Every Tuesday and Thursday after school in the Carrboro High library, tutoring is in session. Students can find tutoring from teachers, volunteers, parents or other students.
“I come here mostly for math, and it has helped a lot,” said Gabby Ortiz, a junior who regularly comes to these after-school tutoring sessions.
Ortiz said that she usually comes to one of the tutoring sessions each week and has seen an improvement in her grades, especially on tests and quizzes. She also gains a better and more thorough understanding of her classes’ material.
Every Tuesday and Thursday, you can find Elena Peot, CHS senior, in the library tutoring fellow students.
“The National Honors Society requires that you come at least once, so I came once and just never stopped,” said Peot.
Peot started coming to tutoring about two months ago when Ms. Rubenstein suggested that she do so, because everyone is welcome. She tutors in all subjects, with the sole exception of social studies.
Peot thinks it is important for students to know that most of the tutors are qualified to tutor past math levels one and two; most are also able to tutor in AP level classes, and there is no shame in AP stu- dents coming to tutoring.
The number of students at tutoring varies. Peot said that there are usually about 20, but if there is an essay due the next day, then there are often closer to 40 students.
You may also receive help from a UNC Chapel Hill student. Tessa Szalkowski is a UNC student and an Alpha Chi Sigma member. Alpha Chi Sigma is the chemistry fraternity, and tutoring is a service requirement for members. Szalkowski tutors every Tuesday from four to five o’clock, mostly in math and science.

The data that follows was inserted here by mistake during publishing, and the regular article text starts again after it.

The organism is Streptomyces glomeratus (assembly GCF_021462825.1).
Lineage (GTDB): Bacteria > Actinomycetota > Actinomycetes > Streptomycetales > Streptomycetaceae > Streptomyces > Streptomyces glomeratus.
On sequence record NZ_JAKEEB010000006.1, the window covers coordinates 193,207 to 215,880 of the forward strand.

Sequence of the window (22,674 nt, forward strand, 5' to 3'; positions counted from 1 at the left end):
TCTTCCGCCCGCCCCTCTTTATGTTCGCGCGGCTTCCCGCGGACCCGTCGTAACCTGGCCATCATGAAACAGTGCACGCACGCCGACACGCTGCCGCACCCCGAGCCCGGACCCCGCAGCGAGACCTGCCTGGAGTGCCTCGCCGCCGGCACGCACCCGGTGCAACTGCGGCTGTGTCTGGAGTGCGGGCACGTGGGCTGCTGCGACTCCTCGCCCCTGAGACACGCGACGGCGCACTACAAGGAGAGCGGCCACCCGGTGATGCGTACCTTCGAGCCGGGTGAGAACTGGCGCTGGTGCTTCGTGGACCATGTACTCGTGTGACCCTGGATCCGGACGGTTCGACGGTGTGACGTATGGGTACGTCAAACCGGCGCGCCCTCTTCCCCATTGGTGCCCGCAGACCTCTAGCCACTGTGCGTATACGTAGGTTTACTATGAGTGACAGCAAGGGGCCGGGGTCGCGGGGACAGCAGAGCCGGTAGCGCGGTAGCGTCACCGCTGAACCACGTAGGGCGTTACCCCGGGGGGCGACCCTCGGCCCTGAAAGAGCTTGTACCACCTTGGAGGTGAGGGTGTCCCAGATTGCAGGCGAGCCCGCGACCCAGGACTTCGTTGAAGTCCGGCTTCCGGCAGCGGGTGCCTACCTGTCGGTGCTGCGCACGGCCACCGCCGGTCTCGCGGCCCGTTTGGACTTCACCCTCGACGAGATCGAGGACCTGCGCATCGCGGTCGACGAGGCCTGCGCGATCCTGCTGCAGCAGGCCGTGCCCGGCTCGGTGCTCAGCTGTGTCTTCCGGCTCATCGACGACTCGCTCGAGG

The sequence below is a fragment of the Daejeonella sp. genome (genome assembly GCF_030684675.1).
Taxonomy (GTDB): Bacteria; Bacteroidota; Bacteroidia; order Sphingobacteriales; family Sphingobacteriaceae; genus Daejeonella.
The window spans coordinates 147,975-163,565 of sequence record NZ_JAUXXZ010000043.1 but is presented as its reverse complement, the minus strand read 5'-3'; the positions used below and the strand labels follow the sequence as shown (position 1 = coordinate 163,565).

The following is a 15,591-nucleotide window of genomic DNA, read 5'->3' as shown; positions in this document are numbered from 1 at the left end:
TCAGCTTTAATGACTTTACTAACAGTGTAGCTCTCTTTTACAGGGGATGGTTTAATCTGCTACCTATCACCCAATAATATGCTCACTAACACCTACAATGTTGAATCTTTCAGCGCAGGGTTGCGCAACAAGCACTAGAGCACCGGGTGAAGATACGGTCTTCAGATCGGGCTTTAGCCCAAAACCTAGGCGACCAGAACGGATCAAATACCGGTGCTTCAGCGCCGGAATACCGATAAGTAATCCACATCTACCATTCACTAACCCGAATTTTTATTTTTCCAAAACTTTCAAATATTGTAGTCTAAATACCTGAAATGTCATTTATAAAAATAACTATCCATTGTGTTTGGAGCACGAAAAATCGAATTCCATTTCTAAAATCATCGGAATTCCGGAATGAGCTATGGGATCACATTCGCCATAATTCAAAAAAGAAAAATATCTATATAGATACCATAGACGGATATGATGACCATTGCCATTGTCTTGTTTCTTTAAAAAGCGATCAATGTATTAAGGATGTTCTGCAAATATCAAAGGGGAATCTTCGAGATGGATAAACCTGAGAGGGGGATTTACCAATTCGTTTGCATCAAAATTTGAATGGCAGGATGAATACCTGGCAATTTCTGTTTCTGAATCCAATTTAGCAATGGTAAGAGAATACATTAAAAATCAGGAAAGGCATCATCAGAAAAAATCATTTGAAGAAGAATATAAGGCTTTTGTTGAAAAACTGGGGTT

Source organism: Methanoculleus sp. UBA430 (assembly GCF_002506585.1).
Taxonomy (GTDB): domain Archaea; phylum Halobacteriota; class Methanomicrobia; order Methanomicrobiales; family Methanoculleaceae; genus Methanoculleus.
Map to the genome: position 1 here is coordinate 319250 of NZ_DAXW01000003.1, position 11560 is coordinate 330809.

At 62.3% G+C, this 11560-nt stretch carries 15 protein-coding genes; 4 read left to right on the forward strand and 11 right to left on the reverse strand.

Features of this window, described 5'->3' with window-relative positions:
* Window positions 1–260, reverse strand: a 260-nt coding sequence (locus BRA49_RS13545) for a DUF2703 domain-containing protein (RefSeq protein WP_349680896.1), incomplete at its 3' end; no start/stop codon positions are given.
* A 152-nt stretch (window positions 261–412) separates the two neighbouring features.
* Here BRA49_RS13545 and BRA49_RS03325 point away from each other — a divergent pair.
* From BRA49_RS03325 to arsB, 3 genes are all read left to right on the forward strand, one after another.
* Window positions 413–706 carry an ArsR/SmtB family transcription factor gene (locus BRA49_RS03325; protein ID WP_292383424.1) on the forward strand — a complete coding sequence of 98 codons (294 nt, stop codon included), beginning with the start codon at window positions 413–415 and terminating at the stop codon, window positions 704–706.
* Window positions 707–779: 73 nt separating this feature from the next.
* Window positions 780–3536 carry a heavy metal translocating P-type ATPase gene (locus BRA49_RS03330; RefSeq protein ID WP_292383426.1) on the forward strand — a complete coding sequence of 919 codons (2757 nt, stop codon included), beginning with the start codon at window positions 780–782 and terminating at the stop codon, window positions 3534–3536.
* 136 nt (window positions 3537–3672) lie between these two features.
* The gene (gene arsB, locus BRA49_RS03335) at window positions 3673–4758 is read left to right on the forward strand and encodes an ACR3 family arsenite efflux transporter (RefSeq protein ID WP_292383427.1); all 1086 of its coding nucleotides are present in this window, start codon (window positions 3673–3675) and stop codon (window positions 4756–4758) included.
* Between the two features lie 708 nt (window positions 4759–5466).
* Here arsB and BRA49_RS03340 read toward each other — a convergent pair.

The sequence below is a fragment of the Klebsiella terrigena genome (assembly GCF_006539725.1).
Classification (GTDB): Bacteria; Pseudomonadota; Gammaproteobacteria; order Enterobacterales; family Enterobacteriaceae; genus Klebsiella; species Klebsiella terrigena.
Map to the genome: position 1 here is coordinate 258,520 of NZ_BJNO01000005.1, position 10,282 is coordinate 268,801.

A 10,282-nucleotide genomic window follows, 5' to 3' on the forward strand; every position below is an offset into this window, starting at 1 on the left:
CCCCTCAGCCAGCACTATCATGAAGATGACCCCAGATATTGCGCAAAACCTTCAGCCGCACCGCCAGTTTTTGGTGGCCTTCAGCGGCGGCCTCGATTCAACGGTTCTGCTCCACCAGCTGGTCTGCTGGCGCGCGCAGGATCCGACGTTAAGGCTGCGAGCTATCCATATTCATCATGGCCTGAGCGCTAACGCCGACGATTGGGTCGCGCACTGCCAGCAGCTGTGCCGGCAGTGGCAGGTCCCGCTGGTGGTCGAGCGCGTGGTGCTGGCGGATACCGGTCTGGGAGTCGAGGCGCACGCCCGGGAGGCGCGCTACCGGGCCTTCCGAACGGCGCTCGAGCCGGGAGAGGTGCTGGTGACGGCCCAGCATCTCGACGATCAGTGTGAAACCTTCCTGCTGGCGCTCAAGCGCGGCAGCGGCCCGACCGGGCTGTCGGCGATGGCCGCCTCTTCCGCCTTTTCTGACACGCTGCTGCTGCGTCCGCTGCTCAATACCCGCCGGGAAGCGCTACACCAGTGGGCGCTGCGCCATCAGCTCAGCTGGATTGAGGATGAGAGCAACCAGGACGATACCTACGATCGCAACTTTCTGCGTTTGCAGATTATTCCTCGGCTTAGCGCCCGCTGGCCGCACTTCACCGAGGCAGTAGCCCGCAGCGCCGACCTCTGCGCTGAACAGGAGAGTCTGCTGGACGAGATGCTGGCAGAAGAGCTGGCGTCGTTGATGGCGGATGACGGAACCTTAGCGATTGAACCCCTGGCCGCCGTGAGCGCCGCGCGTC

Although she won’t usually work with the same students every session, Szalkowski says that she sees many students making big improvements.
“I have definitely seen students who come here regularly. I’ll see that there is a definite improvement. They are getting good grades on their homework and that sort of thing,” said Szalkowski.
Not only do these tutoring sessions help students in raising their grades, but it is also helping with their social skills, notes Szalkowski. She has seen that students have become more comfortable with asking questions.
“I think that this is an amazing program. I think that it is a way to collaborate with not just older students and teachers, but other students and form study groups,” said Szalkowski.
Overall, Carrboro has improved students’ education by offering a well-round- ed tutoring program. So next time you find yourself feeling confused in class, think about heading to the library after school on a Tuesday or Thursday.
Photo by Levi Hencke